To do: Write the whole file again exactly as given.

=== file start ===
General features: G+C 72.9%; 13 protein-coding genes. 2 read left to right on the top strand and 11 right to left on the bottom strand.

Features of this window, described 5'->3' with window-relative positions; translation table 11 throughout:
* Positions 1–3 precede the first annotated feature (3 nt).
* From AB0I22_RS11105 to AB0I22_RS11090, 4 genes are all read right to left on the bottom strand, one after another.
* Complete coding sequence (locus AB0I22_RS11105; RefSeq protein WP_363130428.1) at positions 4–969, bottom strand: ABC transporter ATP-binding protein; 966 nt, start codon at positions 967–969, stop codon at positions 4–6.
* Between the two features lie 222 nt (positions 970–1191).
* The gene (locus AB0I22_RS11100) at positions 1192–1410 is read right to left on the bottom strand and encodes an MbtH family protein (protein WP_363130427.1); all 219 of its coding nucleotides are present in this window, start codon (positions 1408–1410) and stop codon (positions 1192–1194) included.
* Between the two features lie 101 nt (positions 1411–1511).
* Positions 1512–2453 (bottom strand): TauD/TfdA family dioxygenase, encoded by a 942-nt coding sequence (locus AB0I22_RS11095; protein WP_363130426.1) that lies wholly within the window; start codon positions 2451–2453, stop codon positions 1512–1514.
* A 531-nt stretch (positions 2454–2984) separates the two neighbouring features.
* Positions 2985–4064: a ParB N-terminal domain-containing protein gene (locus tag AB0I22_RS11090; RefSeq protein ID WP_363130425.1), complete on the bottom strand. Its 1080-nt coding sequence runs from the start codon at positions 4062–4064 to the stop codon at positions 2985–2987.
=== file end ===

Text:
General features: G+C 72.9%; 13 protein-coding genes. 2 read left to right on the top strand and 11 right to left on the bottom strand.

Features of this window, described 5'->3' with window-relative positions; translation table 11 throughout:
* Positions 1–3 precede the first annotated feature (3 nt).
* From AB0I22_RS11105 to AB0I22_RS11090, 4 genes are all read right to left on the bottom strand, one after another.
* Complete coding sequence (locus AB0I22_RS11105; RefSeq protein WP_363130428.1) at positions 4–969, bottom strand: ABC transporter ATP-binding protein; 966 nt, start codon at positions 967–969, stop codon at positions 4–6.
* Between the two features lie 222 nt (positions 970–1191).
* The gene (locus AB0I22_RS11100) at positions 1192–1410 is read right to left on the bottom strand and encodes an MbtH family protein (protein WP_363130427.1); all 219 of its coding nucleotides are present in this window, start codon (positions 1408–1410) and stop codon (positions 1192–1194) included.
* Between the two features lie 101 nt (positions 1411–1511).
* Positions 1512–2453 (bottom strand): TauD/TfdA family dioxygenase, encoded by a 942-nt coding sequence (locus AB0I22_RS11095; protein WP_363130426.1) that lies wholly within the window; start codon positions 2451–2453, stop codon positions 1512–1514.
* A 531-nt stretch (positions 2454–2984) separates the two neighbouring features.
* Positions 2985–4064: a ParB N-terminal domain-containing protein gene (locus tag AB0I22_RS11090; RefSeq protein ID WP_363130425.1), complete on the bottom strand. Its 1080-nt coding sequence runs from the start codon at positions 4062–4064 to the stop codon at positions 2985–2987.